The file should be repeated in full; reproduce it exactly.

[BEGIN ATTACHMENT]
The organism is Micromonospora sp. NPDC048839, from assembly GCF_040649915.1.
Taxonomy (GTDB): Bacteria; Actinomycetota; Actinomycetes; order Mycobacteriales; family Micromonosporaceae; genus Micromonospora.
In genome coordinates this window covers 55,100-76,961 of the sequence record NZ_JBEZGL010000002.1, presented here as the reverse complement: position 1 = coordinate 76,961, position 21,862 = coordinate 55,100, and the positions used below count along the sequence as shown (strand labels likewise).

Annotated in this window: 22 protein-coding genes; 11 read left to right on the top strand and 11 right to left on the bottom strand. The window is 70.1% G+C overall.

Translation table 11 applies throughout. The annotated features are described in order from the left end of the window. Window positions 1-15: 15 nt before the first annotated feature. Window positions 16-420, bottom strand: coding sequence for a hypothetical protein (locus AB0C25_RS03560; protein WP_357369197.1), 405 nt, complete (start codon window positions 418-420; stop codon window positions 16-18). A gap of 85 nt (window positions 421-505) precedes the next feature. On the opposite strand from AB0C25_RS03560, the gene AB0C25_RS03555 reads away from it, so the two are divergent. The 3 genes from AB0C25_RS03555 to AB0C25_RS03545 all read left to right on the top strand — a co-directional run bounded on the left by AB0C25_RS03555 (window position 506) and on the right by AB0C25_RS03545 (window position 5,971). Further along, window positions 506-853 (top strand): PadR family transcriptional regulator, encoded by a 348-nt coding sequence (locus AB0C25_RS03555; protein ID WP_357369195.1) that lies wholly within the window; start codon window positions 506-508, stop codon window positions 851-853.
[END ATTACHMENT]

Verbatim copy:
The organism is Micromonospora sp. NPDC048839, from assembly GCF_040649915.1.
Taxonomy (GTDB): Bacteria; Actinomycetota; Actinomycetes; order Mycobacteriales; family Micromonosporaceae; genus Micromonospora.
In genome coordinates this window covers 55,100-76,961 of the sequence record NZ_JBEZGL010000002.1, presented here as the reverse complement: position 1 = coordinate 76,961, position 21,862 = coordinate 55,100, and the positions used below count along the sequence as shown (strand labels likewise).

Annotated in this window: 22 protein-coding genes; 11 read left to right on the top strand and 11 right to left on the bottom strand. The window is 70.1% G+C overall.

Translation table 11 applies throughout. The annotated features are described in order from the left end of the window. Window positions 1-15: 15 nt before the first annotated feature. Window positions 16-420, bottom strand: coding sequence for a hypothetical protein (locus AB0C25_RS03560; protein WP_357369197.1), 405 nt, complete (start codon window positions 418-420; stop codon window positions 16-18). A gap of 85 nt (window positions 421-505) precedes the next feature. On the opposite strand from AB0C25_RS03560, the gene AB0C25_RS03555 reads away from it, so the two are divergent. The 3 genes from AB0C25_RS03555 to AB0C25_RS03545 all read left to right on the top strand — a co-directional run bounded on the left by AB0C25_RS03555 (window position 506) and on the right by AB0C25_RS03545 (window position 5,971). Further along, window positions 506-853 (top strand): PadR family transcriptional regulator, encoded by a 348-nt coding sequence (locus AB0C25_RS03555; protein ID WP_357369195.1) that lies wholly within the window; start codon window positions 506-508, stop codon window positions 851-853.